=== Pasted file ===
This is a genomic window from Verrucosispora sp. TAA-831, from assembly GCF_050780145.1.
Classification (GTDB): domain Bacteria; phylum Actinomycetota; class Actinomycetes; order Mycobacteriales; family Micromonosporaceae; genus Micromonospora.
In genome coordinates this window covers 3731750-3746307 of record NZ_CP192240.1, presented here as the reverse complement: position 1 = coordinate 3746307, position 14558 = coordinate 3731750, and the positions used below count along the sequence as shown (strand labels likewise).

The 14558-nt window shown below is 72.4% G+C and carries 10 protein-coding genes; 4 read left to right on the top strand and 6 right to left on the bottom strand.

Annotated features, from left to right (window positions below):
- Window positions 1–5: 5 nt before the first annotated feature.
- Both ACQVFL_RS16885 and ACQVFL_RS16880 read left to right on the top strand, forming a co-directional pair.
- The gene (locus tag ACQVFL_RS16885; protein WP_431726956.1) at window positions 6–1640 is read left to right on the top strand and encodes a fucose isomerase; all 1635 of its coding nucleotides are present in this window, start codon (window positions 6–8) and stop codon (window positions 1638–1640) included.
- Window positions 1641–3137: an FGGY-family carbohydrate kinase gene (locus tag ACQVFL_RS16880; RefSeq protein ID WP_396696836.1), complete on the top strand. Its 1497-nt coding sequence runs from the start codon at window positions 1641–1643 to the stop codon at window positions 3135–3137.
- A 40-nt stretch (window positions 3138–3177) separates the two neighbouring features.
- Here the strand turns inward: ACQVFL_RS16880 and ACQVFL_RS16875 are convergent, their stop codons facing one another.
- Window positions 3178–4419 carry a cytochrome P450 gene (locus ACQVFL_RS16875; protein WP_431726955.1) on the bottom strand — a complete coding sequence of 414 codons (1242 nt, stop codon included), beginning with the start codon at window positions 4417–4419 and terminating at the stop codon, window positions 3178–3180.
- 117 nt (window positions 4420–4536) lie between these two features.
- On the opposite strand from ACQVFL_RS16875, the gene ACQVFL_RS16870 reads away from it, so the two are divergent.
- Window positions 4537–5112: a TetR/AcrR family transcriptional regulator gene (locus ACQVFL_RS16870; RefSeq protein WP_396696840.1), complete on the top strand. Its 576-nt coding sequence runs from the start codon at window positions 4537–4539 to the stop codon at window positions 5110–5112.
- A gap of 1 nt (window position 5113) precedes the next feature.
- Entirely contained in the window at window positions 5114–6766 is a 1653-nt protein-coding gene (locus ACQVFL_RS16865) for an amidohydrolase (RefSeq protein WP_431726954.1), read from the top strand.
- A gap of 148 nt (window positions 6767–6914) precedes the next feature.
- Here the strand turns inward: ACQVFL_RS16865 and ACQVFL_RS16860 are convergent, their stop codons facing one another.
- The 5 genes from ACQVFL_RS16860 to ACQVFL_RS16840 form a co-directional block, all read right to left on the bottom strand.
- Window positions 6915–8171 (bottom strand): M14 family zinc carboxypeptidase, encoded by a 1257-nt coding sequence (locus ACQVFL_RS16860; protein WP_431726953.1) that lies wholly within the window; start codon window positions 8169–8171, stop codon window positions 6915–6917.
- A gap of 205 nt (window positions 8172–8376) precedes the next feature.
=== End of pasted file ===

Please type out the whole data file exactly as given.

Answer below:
This is a genomic window from Verrucosispora sp. TAA-831, from assembly GCF_050780145.1.
Classification (GTDB): domain Bacteria; phylum Actinomycetota; class Actinomycetes; order Mycobacteriales; family Micromonosporaceae; genus Micromonospora.
In genome coordinates this window covers 3731750-3746307 of record NZ_CP192240.1, presented here as the reverse complement: position 1 = coordinate 3746307, position 14558 = coordinate 3731750, and the positions used below count along the sequence as shown (strand labels likewise).

The 14558-nt window shown below is 72.4% G+C and carries 10 protein-coding genes; 4 read left to right on the top strand and 6 right to left on the bottom strand.

Annotated features, from left to right (window positions below):
- Window positions 1–5: 5 nt before the first annotated feature.
- Both ACQVFL_RS16885 and ACQVFL_RS16880 read left to right on the top strand, forming a co-directional pair.
- The gene (locus tag ACQVFL_RS16885; protein WP_431726956.1) at window positions 6–1640 is read left to right on the top strand and encodes a fucose isomerase; all 1635 of its coding nucleotides are present in this window, start codon (window positions 6–8) and stop codon (window positions 1638–1640) included.
- Window positions 1641–3137: an FGGY-family carbohydrate kinase gene (locus tag ACQVFL_RS16880; RefSeq protein ID WP_396696836.1), complete on the top strand. Its 1497-nt coding sequence runs from the start codon at window positions 1641–1643 to the stop codon at window positions 3135–3137.
- A 40-nt stretch (window positions 3138–3177) separates the two neighbouring features.
- Here the strand turns inward: ACQVFL_RS16880 and ACQVFL_RS16875 are convergent, their stop codons facing one another.
- Window positions 3178–4419 carry a cytochrome P450 gene (locus ACQVFL_RS16875; protein WP_431726955.1) on the bottom strand — a complete coding sequence of 414 codons (1242 nt, stop codon included), beginning with the start codon at window positions 4417–4419 and terminating at the stop codon, window positions 3178–3180.
- 117 nt (window positions 4420–4536) lie between these two features.
- On the opposite strand from ACQVFL_RS16875, the gene ACQVFL_RS16870 reads away from it, so the two are divergent.
- Window positions 4537–5112: a TetR/AcrR family transcriptional regulator gene (locus ACQVFL_RS16870; RefSeq protein WP_396696840.1), complete on the top strand. Its 576-nt coding sequence runs from the start codon at window positions 4537–4539 to the stop codon at window positions 5110–5112.
- A gap of 1 nt (window position 5113) precedes the next feature.
- Entirely contained in the window at window positions 5114–6766 is a 1653-nt protein-coding gene (locus ACQVFL_RS16865) for an amidohydrolase (RefSeq protein WP_431726954.1), read from the top strand.
- A gap of 148 nt (window positions 6767–6914) precedes the next feature.
- Here the strand turns inward: ACQVFL_RS16865 and ACQVFL_RS16860 are convergent, their stop codons facing one another.
- The 5 genes from ACQVFL_RS16860 to ACQVFL_RS16840 form a co-directional block, all read right to left on the bottom strand.
- Window positions 6915–8171 (bottom strand): M14 family zinc carboxypeptidase, encoded by a 1257-nt coding sequence (locus ACQVFL_RS16860; protein WP_431726953.1) that lies wholly within the window; start codon window positions 8169–8171, stop codon window positions 6915–6917.
- A gap of 205 nt (window positions 8172–8376) precedes the next feature.